How drag racing became the sport of millionaires

1950s_drag_racing.top.jpg By Alex Taylor III, senior editor at large


FORTUNE -- In the department of little-known milestones, 2011 marks the sixtieth birthday of the National Hot Rod Association. Started by magazine editor Wally Parks in 1951 in California, the association organizes and promotes the sport of drag racing, which is looking pretty lively as it approaches senior citizen status.

Drag racing sounds like one of those sports that was popular in the 1950s and 1960s -- like bowling -- when leisure time was abundant but has since been eclipsed by more intensive activities, like free-style skiing or rock climbing. How exciting can it be to see two cars race each other down a straight track in a contest that lasts only a few seconds?

But beneath the radar of East Coast opinion makers, drag racing has developed a solid base of devoted fans who go to races to feel the ground shake, their nostrils pucker, and their eardrums wrinkle. The NHRA claims 140 member tracks and 80,000 members. And for a sport once associated with thrill-seeking, leather-jacketed juvenile delinquents, it has attracted a surprising number of successful business people, including one near-billionaire.

The first nationwide NHRA event was held in 1955, in Great Bend, Kansas on a World War II-constructed training air field. The Nationals now comprise 22 events over 10 months held each year in cities like Charlotte, Houston, and Denver, as well as smaller towns like Commerce, Ga. and Reading, Pa. As many as 125,000 fans watch each race in person and another 1.1 million on ESPN2.

The NHRA claims 16.3 million fans, nearly half of whom are men aged 18-49. That's a higher percentage of males than either NASCAR or the NFL attracts, which makes the sport attractive to sponsors trying to get a message to this hard-to-reach demographic. They include Coke (KO, Fortune 500), GEICO, Motorola (MOT, Fortune 500), and the U.S. Army, which uses drag racing as a recruiting tool.

More than 200 classes of vehicles race in NHRA events, but Pro Stock, Funny Car, and Top Fuel are the big three. Top Fuel dragsters are 7,000-horsepower sleds, and they are capable of covering a quarter-mile in 4.4 seconds at more than 330 miles per hour. Funny Cars are similar but are shorter and have a carbon-fiber body that loosely resembles a production model, while Pro Stock cars are like factory hot rods, with gasoline engines that produce a mere 1,300 horsepower.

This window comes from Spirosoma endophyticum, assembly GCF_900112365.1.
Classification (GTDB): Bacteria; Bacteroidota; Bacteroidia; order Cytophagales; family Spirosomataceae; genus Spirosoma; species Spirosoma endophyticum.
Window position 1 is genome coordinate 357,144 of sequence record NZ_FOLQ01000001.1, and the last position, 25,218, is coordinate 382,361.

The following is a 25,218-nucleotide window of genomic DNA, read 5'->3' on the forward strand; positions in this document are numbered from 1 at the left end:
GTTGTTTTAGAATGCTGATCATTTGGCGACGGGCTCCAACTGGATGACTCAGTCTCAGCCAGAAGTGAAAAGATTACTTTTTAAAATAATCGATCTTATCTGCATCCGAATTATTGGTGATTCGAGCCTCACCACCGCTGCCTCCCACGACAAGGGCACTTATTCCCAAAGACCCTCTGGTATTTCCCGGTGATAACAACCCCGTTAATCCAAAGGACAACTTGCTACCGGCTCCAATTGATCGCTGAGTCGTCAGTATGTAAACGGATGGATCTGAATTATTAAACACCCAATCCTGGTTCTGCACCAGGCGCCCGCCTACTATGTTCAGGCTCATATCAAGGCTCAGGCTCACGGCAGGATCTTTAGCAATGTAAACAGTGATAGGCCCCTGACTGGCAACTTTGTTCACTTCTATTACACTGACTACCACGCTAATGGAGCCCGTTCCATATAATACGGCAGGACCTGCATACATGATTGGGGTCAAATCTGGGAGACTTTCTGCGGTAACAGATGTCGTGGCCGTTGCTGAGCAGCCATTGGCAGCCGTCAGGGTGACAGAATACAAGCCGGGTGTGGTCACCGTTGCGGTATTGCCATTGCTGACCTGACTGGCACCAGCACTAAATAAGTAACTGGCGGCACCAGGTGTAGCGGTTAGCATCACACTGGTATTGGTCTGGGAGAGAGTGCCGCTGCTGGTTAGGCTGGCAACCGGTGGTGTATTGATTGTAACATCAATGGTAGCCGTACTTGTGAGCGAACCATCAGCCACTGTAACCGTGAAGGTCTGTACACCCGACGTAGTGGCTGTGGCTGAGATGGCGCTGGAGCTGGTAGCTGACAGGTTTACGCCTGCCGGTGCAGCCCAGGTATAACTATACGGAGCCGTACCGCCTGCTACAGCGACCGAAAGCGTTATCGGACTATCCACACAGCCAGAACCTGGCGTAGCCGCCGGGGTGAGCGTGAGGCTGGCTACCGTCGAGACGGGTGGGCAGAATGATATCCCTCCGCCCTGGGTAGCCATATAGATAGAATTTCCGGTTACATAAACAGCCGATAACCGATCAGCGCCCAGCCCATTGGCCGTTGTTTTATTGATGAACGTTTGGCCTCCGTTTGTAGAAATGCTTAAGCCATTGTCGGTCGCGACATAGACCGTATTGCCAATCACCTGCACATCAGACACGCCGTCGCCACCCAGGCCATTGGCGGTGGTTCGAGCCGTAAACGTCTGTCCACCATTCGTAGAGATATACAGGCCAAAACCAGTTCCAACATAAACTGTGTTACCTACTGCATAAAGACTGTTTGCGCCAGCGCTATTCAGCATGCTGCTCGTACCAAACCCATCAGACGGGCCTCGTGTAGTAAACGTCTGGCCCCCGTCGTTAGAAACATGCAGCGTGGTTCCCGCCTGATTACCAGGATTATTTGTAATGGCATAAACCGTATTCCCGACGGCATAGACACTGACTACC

While driving a dangerously-overpowered car in a straight line isn't likely a solid stand in for two years at Harvard Business School, it has spawned a surprising number of successful managers and entrepreneurs.

Johnny Gray, 59, who has been racing for nearly 40 years and has been a top driver for more than 15 of them, is also president of Marbob Energy, a New Mexico oil producer co-founded by his father. By the time he sold it in 2010, the company was pumping about 14,000 barrels of oil a day. Gray split the $1.7 billion in proceeds with his sister.

Conrad "Connie" Kalitta, 73, was known as "The Bounty Hunter" when he raced from the 1950s through the 1990s. He was the first driver to hit 200 mph in an NHRA sanctioned event, and now he owns three teams, with a fourth on the way. He is also CEO of Kalitta Air, a specialized carrier of freight that ranges from heavy machinery to livestock, which has grown from three Boeing 747 freighters to 24 since he founded it in 2000.

Forrest Lucas, 69, is not a driver but his wife and son are, and he owns a multi-car team and sponsors several others. As a long-haul truck driver and owner in 1989, he saw the need for better oil products and founded Lucas Oil, which has become a world leader in additives and lubricants with revenues of more than $150 million. Lucas is branching out into other sports; he recently bought the naming rights to the stadium where the Indianapolis Colts play football.

Don Schumacher started racing in 1963 with his street car in Gary, Ind., and went on to set records in his Plymouth Barracuda funny cars. In 1974, he gave up racing to go to work in the family business and helped build Schumacher Electric, outside Chicago, into the world's leading manufacturer of battery chargers, with 900 employees working in its manufacturing facilities in Illinois, Indiana, and Texas. Schumacher rediscovered drag racing when his son Tony began racing in the early 1990s. Today, he owns seven teams.

Another of Schumacher's drivers is the aforementioned Johnny Gray, who continues to race despite his oil wealth. Apparently, the noise, smell, and rumble of drag racing are as addictive for drivers as they are for spectators. To top of page

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